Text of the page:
The X-Men franchise has come to something of a fork in the road. Now wrapping up its 16th year in existence, it’s struggled recently to recapture the magic of its first two films, leaning on the box office clout of Deadpool to keep it relevant. This was only exacerbated by the relatively disappointing X-Men: Apocalypse back in May. With the main timeline beginning to stagnate, there’s still hope on the horizon, coming to us in the form of FX’s upcoming Legion TV series.
[Update, 12/5/16: Added second trailer, below.]
Legion will focus on David Haller, who in the comics is the son of Professor Charles Xavier. He’s also known as the most powerful mutant in the Marvel canon, but also the most unstable, thanks to a disassociate personality disorder that divides his psyche up into dozens of separate identities. It’s also a show that could very well ensure the long-term survival of the non-Deadpool mutant universe. Here’s how.
1. It explores one of Marvel’s most interesting (and chaotic) mutants
David Haller’s Xavier lineage makes him a formidable force in terms of his sheer natural abilities. Thanks to his fractured personalities though, he’s unpredictable at his best, and downright dangerous at his worst. Each personality that manifests for Haller carries a different mutant power, ranging from time manipulation to pyrokinesis. Because of this, it’s hard to know what you’re getting each time one of his personalities come to the surface. He could either be friend or foe, depending on the disposition of the dominant personality. Knowing that, the initial trailer’s description of him as “the most powerful mutant we’ve ever encountered” is far from hyperbolic, making him an intriguing centerpiece for Legion.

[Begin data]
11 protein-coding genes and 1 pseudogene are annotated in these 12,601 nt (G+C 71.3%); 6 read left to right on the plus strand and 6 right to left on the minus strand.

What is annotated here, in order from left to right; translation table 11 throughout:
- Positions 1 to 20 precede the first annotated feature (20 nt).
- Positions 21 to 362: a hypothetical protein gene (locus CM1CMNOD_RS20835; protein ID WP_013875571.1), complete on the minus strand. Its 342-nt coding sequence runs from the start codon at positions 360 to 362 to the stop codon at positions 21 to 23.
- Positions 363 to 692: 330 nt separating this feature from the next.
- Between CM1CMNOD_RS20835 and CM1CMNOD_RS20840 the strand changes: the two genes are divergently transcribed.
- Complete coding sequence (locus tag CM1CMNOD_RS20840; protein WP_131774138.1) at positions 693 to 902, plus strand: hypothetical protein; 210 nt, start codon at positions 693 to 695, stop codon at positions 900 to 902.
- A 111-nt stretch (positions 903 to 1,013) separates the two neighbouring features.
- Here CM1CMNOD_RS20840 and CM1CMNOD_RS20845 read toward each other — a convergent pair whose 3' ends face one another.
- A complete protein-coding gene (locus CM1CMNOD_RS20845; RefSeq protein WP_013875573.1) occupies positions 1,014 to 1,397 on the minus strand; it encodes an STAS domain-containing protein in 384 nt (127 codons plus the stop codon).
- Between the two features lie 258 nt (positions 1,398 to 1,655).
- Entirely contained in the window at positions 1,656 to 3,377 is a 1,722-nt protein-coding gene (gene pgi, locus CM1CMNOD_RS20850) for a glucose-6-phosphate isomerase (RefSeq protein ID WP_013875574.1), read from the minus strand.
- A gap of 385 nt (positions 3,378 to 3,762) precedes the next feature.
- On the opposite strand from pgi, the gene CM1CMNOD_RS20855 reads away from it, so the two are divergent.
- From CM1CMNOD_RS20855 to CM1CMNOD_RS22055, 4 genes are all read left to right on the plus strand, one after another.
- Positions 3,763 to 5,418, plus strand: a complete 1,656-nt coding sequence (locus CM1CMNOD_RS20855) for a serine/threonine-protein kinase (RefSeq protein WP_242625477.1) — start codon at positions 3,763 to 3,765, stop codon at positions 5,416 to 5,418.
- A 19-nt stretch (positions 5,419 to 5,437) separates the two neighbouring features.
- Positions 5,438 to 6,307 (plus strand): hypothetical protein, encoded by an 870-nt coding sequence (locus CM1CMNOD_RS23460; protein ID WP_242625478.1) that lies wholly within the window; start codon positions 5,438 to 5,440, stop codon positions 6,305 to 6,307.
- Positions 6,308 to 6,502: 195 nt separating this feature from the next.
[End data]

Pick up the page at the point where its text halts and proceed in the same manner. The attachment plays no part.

2. Continues to distance itself from the main movie timeline
It’s becoming increasingly clear that the true strength of the X-Men franchise is no longer found in the primary film series. Deadpool already proved that in spades, showing 20th Century Fox that there’s a whole world of mutants outside the main X-Men team worth exploring. It’s why Fox green-lit not one, but two new series loosely set in the world of mutants, first with Legion, and soon after that with Hellfire. It shows a willingness on the part of the studio to step outside its Wolverine-centric comfort zone, into territory that’s apt to carry the franchise on its back in the near future.
3. Fargo showrunner, Noah Hawley’s unique take on the superhero genre
With a few notable exceptions, most superhero properties today follow a similar aesthetic, prioritizing a straightforward action and adventure narrative. Legion showrunner is anything but your run-of-the-mill action and adventure talent though.
Noah Hawley is the mastermind behind FX’s Fargo anthology series. Early trailers seem to confirm a different kind of approach for Legion, showing us a surreal, almost dream-like tone. For a main character who’s constantly shuffling among dozens of separate personalities, it’s certainly a fitting approach too. The idea that it takes place in a world of superheroes and mutants seems almost secondary to Hawley’s creative aesthetic, and that’s exactly what we need right now from our comic book adaptations.
4. Marks a long-awaited first step into TV for the modern X-Men universe
Looking at both Marvel and DC, it’s not hard to see the potential of extending your superhero universe into the realm of TV. For Marvel, we have the insanely compelling Netflix universe pioneered by Daredevil, Jessica Jones, and soon, Luke Cage. DC’s own TV-verse even holds the title of being significantly better than its movies. So why has the X-Men universe been conspicuously absent from television since its animated series went off the air in the late ’90s? Whatever the reason, it’s exciting to see Fox entering the TV superhero fray in style with Legion (and Hellfire soon after that).
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